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Generally speaking ... should join tables (i.e. associative tables) be created as Index Organized Tables (Oracle) , Clustered Indexes (SQL Server) .... or plain old heap tables (with separate indexes on the 2 columns).

The way I see if, the advantages are:

Speed improvement. You're avoiding a heap table look up.

Space Improvement. You're eliminating the heap table altogether, so you're probably saving ~30% space.

The disadvantages:

Index Skip Scan (only applies to Oracle) .. will be faster then a Full Table Scan, but slower then an Index Scan. So searches on the second column of the compound key will be slightly slower (Oracle), much slower (MSSQL).

A Full Index Scan will be slower then a Full Table Scan - so if most of the time the Cost Based Optimizer is doing Hash Joins (which don't take advantage of Indexes) ... you could expect worse performance. (Assuming that the RDBMS doesn't first filter the tables).

Which makes me question whether any type of indexes are really required for Join Tables, if you're predominately going to be doing Hash Joins.

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You should have a composite primary key on the 2 columns which will create a unique index on them anyway. –  Martin Smith Jan 1 '12 at 22:25
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reg "Full Index Scan will be slower then a Full Table Scan": Oracle has also the INDEX FAST FULL SCAN which is basically as fast as a full table access. See use-the-index-luke.com/sql/explain-plan/oracle/… . See also my comment reg. Hash Join Indexing below. –  Markus Winand Jan 2 '12 at 7:03
    
@MarkusWinand - Good point ... Thanks for the great website (IMO it's most concise dbms agnostic source on indexes online). –  vicjugador Jan 3 '12 at 19:55

3 Answers 3

up vote 2 down vote accepted

My personal rule-of-thumb is to create two-table associative entities as index-organized-tables, with the primary key constraint being the access "direction" I expect to be more commonly used. I'll then generally add a unique index to cover reverse order of the keys, so in all cases the optimizer should be able to use unique-scan or range-scan access.

Three-table (or more) associative entities generally require significantly more analysis.

Also, the optimizer will use indexes with hash join operations; generally fast full scans, but indexes nonetheless.

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I'd just list and talk through a few possible solutions, which hopefully will help you decide. A "union table" contains two or three columns. A foreign key to the left table, say a, and a foreign key to the right table, say b. The optional column is the row identity for the "union table", say id.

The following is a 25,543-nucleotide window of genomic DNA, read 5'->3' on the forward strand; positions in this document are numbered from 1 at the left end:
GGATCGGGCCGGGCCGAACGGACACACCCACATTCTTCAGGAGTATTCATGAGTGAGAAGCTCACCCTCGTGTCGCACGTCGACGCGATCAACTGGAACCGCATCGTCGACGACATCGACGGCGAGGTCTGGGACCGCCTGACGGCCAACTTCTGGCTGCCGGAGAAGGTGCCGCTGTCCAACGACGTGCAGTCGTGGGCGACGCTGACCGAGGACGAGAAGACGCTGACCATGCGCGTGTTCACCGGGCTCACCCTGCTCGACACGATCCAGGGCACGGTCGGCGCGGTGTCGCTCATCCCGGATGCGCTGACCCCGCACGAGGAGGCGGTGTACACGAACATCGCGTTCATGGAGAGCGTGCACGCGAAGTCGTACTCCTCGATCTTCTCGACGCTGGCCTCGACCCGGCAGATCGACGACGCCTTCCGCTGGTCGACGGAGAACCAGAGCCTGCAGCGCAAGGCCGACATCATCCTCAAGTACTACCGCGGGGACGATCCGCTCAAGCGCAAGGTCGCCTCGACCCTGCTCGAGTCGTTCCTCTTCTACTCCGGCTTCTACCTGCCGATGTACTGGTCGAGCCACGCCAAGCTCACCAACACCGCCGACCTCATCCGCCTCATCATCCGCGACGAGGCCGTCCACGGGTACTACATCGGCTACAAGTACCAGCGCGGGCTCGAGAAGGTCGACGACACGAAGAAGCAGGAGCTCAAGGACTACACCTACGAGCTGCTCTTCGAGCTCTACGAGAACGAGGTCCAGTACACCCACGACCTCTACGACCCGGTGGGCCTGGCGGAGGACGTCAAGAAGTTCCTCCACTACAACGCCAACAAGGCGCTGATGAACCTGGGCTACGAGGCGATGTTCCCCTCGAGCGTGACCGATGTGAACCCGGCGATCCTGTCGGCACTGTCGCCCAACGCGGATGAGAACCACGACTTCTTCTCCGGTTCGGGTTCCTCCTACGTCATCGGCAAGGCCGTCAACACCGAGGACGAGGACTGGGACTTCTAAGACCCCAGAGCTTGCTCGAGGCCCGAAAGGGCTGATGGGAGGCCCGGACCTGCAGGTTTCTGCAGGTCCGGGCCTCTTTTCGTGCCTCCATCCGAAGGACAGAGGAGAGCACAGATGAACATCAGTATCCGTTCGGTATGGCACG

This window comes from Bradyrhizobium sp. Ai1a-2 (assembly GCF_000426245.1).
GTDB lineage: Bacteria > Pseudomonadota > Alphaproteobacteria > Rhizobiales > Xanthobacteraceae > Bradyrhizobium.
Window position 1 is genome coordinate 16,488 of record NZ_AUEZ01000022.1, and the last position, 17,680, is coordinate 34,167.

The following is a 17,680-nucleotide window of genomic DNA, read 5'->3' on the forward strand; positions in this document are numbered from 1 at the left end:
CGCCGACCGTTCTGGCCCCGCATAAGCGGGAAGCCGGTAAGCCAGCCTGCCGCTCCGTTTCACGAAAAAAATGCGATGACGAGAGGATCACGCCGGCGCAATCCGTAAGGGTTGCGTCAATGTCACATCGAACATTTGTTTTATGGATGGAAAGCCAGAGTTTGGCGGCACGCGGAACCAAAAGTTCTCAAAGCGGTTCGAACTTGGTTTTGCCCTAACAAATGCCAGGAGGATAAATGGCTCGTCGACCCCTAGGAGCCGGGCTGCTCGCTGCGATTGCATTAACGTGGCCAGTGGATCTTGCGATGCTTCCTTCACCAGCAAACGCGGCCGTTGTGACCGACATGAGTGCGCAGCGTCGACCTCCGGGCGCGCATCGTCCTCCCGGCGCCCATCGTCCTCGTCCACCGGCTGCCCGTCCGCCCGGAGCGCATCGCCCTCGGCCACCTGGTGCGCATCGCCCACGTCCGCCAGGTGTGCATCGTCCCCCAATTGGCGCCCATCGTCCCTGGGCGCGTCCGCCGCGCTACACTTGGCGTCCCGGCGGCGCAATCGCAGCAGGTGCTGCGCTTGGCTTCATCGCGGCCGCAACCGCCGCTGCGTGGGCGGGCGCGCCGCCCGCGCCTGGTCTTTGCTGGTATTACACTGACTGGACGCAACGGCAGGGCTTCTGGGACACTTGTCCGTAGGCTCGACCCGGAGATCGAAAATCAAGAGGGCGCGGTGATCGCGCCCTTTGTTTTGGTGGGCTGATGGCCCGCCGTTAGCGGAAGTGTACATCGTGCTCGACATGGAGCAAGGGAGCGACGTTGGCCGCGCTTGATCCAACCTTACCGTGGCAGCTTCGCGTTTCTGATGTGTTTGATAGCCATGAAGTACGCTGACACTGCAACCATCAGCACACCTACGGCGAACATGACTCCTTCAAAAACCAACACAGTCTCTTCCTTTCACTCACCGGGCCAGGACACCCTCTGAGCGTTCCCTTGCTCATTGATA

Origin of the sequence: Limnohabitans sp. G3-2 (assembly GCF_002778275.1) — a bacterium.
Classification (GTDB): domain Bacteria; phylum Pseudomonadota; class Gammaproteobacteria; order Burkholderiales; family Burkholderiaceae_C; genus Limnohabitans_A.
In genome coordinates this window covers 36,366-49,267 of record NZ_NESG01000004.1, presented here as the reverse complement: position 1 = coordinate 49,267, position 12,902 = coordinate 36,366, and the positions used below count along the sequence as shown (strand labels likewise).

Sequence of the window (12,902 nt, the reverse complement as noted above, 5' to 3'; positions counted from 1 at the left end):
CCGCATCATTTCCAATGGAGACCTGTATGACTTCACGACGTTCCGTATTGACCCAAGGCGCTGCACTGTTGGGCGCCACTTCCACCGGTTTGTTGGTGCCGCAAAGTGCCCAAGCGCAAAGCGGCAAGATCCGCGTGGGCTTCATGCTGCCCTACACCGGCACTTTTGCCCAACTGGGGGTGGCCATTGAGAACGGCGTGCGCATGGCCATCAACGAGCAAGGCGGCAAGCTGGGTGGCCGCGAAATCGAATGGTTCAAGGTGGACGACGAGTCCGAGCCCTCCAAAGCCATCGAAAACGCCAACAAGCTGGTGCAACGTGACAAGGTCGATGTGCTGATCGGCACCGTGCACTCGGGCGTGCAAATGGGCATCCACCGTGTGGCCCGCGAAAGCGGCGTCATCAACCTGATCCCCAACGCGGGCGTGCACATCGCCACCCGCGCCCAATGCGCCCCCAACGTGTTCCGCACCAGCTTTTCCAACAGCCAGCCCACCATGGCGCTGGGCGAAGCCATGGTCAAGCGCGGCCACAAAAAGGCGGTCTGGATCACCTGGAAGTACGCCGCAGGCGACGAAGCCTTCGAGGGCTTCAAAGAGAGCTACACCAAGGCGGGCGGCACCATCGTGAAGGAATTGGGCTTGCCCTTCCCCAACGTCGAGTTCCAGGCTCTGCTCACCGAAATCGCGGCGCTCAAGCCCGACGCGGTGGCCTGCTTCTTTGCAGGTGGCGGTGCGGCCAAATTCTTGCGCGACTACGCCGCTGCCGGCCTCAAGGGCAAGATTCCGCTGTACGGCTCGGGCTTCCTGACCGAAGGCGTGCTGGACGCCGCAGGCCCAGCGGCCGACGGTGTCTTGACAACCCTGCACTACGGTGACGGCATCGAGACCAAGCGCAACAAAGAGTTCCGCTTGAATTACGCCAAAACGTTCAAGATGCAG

Solution 1: Columns a,b. No clustered index (a heap), indexes on (a,b) and (b,a)
Both columns are stored in three places. It supports seeks on both a and b, and the seek for b does not require a bookmark lookup, since a part of the (b,a) index. Decent choice, but the triple storage seems like a waste. The heap has no use but has to be maintained during insert and update queries.

Solution 2: Columns a, b. Clustered index on (a,b), index on (b,a)
All data is stored twice. Can serve seeks on a and b without a bookmark lookup. This would be the best practice approach. It trades disk storage for speed.

Solution 3: Columns a, b. Clustered index on (a,b)
All data is stored only once. It can serve a seek on a, but not on b. Going from the right to the left table will require a table scan. This trades speed for disk space. (Your question mentions hash join. A hash join always does a full scan.)

Solution 4: Columns id, a, b. Clustered index (id), index on (a) and (b)
Seeks on a or b both require a bookmark lookup. Both a and b are stored twice on disk, once in their own index and once in the clustered key. This is the worst solution I could think of.

This list is by no means exhaustive. Solution 2 would be a good default choice. I'd go for that unless another solution proved itself to be significantly better in tests.

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agreed, except the hash-join thingy. Hash join can use indexes for independent where predicates. There is probably no independent where predicates in such a join, so that the statement might be correct for this case. But it depends on the actual query. See use-the-index-luke.com/sql/join/hash-join-partial-objects –  Markus Winand Jan 2 '12 at 6:57
    
@Andomar: I like the analysis. How about a 3-table association? Would indexes on (a,b,c) - clustered, (b,c,a) and (c,a,b) be ok? –  ypercube Jan 4 '12 at 1:08

I'm not familiar with the Oracle terminology, but for SQL Server the question is worded in a way that's confusing. To clarify:

  • A clustered index determines the physical order of the table
  • A nonclustered index is basically a copy of the main table, ordered by the assigned keys
  • You can assign ("include") additional columns in the nonclustered index, which can allow the query optimizer to use those columns to satisfy queries, rather that doing a bookmark lookup.
  • A heap is a table without an index of any kind. All queries to a heap require a scan.
  • A full nonclustered index scan is faster than a full table scan, provided that the index is narrower than the table and that you don't need bookmark lookups.

So, with that in mind, keys used for joins should usually have either a clustered or a nonclustered index associated with them, to avoid table scans. You can include additional columns in your nonclustered indexes as needed -- and prefer clustered indexes for queries that cover a contiguous range of key values with access to many columns per row.

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